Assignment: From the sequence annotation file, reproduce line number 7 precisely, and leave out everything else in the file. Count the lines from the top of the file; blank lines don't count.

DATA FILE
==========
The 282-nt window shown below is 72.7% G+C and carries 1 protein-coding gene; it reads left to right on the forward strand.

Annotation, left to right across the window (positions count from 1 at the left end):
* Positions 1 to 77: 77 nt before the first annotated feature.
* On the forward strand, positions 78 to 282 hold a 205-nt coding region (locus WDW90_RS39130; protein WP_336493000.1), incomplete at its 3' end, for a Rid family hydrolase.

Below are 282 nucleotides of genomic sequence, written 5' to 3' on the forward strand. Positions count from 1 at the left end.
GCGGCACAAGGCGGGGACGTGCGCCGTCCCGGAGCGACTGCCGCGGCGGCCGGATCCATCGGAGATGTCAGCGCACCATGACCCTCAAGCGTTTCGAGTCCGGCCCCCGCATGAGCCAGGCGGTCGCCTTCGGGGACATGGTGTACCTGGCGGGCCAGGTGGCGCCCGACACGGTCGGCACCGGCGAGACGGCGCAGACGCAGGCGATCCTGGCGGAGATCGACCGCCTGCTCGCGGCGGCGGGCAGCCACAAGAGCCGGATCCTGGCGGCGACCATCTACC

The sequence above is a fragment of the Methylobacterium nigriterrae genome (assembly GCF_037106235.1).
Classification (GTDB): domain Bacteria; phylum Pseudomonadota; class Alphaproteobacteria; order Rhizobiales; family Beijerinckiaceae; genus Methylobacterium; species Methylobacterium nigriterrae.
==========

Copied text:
The sequence above is a fragment of the Methylobacterium nigriterrae genome (assembly GCF_037106235.1).